Toni Breidinger Makes History as NASCAR's First-Ever Female Arab American Driver

Toni Breidinger Makes History as NASCAR's First-Ever Female Arab American Driver

Photo Credit: Instagram

Recently, California native Toni Breidinger made history as the first Arab American female driver to compete in a NASCAR national series. Breidinger made her debut at Daytona International Speedway.

"Everyone always loves to be the first," stated Breidinger, who is of Lebanese descent. "I also don't want to be the last."

What started as karting, Breidinger’s love for speed eventually took first-place in her life. "As soon as I got into a go-kart for my first time, I was like I want to be a race car driver.” She added, “I just don’t have the mindset of I want to be the best female driver. Yeah, it’s a cool title. But I want to have the most wins out of anybody. Not just the females.”

Toni Breidinger — On and Off the Track

As a dedicated and talented trailblazer, Breidinger is the winningest female driver in United States Auto Club (USAC) competition with a record 19 victories.

Breidinger who joined the Young's Motorsports racing team will compete in the ARCA Menards Series stock car competition and NASCAR's pickup truck competition.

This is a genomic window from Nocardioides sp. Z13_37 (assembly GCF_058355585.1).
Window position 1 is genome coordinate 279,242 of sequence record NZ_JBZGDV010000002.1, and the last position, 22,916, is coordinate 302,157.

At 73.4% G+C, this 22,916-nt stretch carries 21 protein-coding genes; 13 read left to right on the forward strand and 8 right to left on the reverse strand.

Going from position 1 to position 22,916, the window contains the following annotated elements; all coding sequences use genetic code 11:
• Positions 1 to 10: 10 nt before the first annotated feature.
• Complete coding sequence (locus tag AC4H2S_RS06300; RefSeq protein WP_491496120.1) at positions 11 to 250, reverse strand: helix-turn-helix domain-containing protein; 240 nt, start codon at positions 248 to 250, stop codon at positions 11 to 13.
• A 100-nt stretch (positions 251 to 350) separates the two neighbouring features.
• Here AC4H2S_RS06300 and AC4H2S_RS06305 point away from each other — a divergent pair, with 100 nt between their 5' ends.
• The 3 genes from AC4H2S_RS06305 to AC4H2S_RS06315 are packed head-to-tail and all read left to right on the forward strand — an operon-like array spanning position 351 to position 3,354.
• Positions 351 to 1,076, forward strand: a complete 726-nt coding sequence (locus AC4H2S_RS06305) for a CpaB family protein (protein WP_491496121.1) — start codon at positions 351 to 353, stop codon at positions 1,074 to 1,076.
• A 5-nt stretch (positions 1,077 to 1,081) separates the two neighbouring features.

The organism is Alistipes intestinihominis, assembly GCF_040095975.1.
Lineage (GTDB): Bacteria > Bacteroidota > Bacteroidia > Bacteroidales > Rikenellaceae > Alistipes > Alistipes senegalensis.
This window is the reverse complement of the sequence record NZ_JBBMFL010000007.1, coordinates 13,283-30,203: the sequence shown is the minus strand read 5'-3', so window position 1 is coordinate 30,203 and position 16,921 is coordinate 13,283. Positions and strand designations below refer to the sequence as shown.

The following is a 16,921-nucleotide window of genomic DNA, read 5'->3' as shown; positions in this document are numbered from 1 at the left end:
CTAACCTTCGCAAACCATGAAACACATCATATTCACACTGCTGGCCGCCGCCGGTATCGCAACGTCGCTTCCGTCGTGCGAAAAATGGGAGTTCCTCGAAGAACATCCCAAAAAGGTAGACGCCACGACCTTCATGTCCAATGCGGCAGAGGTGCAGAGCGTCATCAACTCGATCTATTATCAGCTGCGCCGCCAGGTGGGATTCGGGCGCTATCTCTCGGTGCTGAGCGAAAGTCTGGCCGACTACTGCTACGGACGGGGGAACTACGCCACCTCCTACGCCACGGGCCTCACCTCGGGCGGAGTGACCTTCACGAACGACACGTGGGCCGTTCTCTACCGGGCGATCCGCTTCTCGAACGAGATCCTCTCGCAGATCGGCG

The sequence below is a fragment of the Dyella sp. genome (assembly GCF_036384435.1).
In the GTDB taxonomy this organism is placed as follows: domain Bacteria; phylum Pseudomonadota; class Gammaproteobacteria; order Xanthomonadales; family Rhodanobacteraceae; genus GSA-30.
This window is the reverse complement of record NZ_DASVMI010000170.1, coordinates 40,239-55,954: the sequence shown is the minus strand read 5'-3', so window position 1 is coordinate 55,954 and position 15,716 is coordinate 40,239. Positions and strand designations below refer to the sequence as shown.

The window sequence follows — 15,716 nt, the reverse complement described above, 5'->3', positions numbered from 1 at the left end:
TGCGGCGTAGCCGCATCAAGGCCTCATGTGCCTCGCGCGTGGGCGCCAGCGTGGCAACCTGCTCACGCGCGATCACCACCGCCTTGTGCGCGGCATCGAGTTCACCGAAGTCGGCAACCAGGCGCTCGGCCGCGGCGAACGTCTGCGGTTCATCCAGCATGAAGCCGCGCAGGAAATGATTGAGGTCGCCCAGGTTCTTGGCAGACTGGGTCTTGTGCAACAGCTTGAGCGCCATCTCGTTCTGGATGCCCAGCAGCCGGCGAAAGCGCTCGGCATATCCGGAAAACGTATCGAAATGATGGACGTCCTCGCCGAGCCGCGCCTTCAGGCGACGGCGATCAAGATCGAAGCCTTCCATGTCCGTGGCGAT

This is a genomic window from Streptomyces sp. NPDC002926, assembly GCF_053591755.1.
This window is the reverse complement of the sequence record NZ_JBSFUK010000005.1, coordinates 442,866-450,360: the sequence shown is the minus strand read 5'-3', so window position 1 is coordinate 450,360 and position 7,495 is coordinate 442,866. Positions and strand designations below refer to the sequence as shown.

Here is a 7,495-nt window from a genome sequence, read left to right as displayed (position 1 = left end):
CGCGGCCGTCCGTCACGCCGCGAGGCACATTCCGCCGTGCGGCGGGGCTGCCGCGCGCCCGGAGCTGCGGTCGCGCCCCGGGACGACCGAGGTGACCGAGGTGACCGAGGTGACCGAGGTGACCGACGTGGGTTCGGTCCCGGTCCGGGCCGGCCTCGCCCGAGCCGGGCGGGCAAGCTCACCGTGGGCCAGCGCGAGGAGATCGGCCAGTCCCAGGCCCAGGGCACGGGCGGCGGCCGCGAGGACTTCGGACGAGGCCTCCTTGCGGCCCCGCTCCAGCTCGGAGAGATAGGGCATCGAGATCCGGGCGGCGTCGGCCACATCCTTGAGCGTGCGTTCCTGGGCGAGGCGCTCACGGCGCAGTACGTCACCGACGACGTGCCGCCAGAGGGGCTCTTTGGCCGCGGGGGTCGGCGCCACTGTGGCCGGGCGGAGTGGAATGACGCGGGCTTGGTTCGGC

“We are thrilled to add Toni Breidinger to our Young’s Motorsports portfolio in 2021,” said Young’s Motorsports team principal Tyler Young. “She is not only motivated but determined to make her season a successful one. We know that she can go to Daytona next week and be competitive and contend to become the first ARCA Menards Series national series female winner.”

Off the track, the famed influencer has accumulated over one million social media followers across several platforms and has partnered with several brands including, Head and Shoulders, Sunny D, Kim Kardashian’s SKIMS, Tory Burch, Sparco and Bell Helmets.

The First Arab American Female NASCAR Driver

When asked about becoming the first Arab American female NASCAR driver, Breidinger stated “It’s been such a big part of my life. I’ve always been proud of it. But also, kind of nervous how people would react just because, you know, going to these short tracks, for the most part, there isn’t too much diversity there. And I’ve heard comments in the past about other diverse people. So, I was kind of apprehensive in a way, how people would take it.”

She further added, “The car doesn’t know gender. The track doesn’t know gender. Once the helmet goes on, everyone is just a driver ready to race.”


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